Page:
They no longer need you to help manage their schedule, fix their PB & J’s (not forgetting to cut off the crust), or put a cute band-aid on their boo-boo.

You may feel you’re no longer “needed” but that is so NOT true! They need you more than ever but in a different way.

So, here’s the deal as your grandkids are developing and changing, it’s time for you to make some changes too! Yep, GRANDparenting is truly a partnership. Wishing they were still little or holding onto the way you’ve (grand) parented them in the past, does not work (I know…I’ve personally fallen into the same trap at times!) Holding onto expectations is not helpful nor healthy.


The good news:  Even though your relationship is changing, you have the opportunity to continue to grow it and now, in an even deeper way.

Here are some tips to help you make the shift

  • Get to know your grandkids. Yes, you know them, but do you really know them as the older version of themselves? Hang out with them individually and make sure you offer to do things they want to do, not what you’d like to do. Get curious about their likes and dislikes. Acknowledge your grandchildren by letting them know you see them and hear them.
    • I love watching you play soccer.
    • I’m curious to hear your opinion about the way teens are treated by adults?
  • The strength of your relationship is dependent upon the frequency in which you engage with them. This is easier if you live in close proximity, but many families no longer live close to each other. Even if you live close by, your older grandkids are busy and have a life of their own.

nurturingSeeing your grandkids once or twice a year with little to no contact in between is not enough to build a long-lasting relationship with them.  Yes, it takes even more effort.  If your funds do not allow you to travel frequently, try to connect in other ways.  Face Timing, calling, texting, emails and letter writing (hopefully not a lost art!) promote connection. Sending a little love gift occasionally lets them know they matter to you.  Of course, it’s important to be respectful of your grandkid’s time.  You want them to want to connect with you, not dread another Facetime with Grandma!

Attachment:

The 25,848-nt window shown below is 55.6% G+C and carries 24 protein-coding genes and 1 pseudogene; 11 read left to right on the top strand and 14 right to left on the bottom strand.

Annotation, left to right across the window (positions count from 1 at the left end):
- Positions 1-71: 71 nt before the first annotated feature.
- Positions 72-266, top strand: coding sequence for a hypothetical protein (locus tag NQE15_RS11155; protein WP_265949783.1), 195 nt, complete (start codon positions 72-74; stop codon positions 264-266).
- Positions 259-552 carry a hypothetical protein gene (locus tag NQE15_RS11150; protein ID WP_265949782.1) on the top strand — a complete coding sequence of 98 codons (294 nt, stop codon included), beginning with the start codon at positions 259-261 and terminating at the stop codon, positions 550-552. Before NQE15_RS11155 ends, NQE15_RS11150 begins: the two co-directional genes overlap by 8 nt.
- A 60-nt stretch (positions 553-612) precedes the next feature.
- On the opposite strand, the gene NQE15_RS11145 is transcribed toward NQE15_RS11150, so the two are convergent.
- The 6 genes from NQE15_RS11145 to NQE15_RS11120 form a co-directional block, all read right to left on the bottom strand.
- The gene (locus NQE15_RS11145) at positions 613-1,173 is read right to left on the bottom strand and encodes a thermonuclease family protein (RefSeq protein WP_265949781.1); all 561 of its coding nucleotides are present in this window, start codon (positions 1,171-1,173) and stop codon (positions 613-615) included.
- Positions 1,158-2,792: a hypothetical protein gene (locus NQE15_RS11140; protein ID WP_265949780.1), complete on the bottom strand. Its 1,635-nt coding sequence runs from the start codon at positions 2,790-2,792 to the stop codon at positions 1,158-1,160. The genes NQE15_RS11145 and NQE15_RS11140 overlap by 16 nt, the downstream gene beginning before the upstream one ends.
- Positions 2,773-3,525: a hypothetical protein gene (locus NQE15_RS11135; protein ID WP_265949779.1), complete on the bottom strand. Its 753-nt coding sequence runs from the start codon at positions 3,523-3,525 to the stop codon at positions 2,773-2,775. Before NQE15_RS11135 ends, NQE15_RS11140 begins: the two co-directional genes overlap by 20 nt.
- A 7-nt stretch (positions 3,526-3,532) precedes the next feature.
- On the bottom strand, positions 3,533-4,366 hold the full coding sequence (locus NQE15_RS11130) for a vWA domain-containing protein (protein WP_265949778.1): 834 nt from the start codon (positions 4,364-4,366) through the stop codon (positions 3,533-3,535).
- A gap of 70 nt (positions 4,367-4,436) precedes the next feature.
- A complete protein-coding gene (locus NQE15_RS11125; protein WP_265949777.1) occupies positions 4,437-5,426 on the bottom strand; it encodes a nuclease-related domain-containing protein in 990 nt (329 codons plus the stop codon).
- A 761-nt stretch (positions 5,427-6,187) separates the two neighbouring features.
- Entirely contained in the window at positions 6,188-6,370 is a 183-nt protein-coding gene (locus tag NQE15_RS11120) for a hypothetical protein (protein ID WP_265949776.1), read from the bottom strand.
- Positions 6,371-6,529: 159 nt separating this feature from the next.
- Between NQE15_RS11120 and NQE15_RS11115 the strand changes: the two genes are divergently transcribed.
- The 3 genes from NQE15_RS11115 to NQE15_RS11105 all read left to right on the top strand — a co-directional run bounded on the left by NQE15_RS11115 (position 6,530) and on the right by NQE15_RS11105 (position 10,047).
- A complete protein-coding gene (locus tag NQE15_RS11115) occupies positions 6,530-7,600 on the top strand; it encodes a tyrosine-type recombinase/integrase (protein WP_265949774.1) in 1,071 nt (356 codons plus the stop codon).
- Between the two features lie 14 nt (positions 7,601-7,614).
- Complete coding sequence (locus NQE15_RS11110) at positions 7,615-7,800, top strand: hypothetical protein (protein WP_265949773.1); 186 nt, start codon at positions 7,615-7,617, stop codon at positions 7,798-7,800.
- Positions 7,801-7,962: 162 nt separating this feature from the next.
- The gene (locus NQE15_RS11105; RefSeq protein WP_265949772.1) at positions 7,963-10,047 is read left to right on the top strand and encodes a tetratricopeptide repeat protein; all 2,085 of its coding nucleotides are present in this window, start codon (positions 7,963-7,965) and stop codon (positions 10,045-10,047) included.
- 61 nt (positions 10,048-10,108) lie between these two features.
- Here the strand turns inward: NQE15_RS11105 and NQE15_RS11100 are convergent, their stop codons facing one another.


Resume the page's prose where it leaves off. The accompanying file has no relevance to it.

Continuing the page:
• Don’t take it personally if you reach out and they’re too busy to talk. Ask to schedule a time that works for them.
  • Teach them a skill or ask them to teach you one. Kids feel empowered when they’re able to share their knowledge and gifts with others.
  • Work on a shared project. Creating a family scrapbook together is a great way to share memories and helps them learn more about their family.
  • Remember, your relationship with your grandkids is also directly connected to your relationship with their parents. You cannot easily have one without the other.  They are their kid’s gatekeepers, so don’t forget to continue to nurture your relationship with your adult children and their partners.
  • Try gifting an experience that you can do together. A special class or trip together helps to create sweet memories. (My husband and I gift our granddaughters a shared trip each Christmas. We’ve created many fun memories together!)

If you want to maintain and nurture a close relationship, it’s up to you to change your way of being in the relationship as your grandkids grow and evolve. Remember, a grandparent-grandchild relationship that has been nurtured…is everlasting.

Here’s to grandparenting!

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*5 Tips for Nurturing Your Relationship with Grandchildren as They Grow, is an exclusive feature for by Bonnie Compton, APRN, BC, CPNP. Bonnie is a child & adolescent therapist, as well as a parenting coach, and has worked with families for more than thirty years – totally passionate about making a difference in the lives of children and families. In doing so, Bonnie helps parents and grandparents create healthy boundaries and relationships. She is a writer, speaker, workshop and retreat facilitator, and hosts her own podcast radio program, Wholehearted Parenting Radio, which is available on iTunes, Web Talk Radio, Radioactive Broadcasting Network, and Stitcher Radio. Bonnie lives in Charleston, SC, with her husband. She is a mom of four adult children and believes that being a mother has been her most important job, and loves being Gramma to her three beautiful granddaughters. Bonnie is also the author of a new book, Mothering with CourageAvailable here!, and also has an online course Mothering with Courage Daily OM

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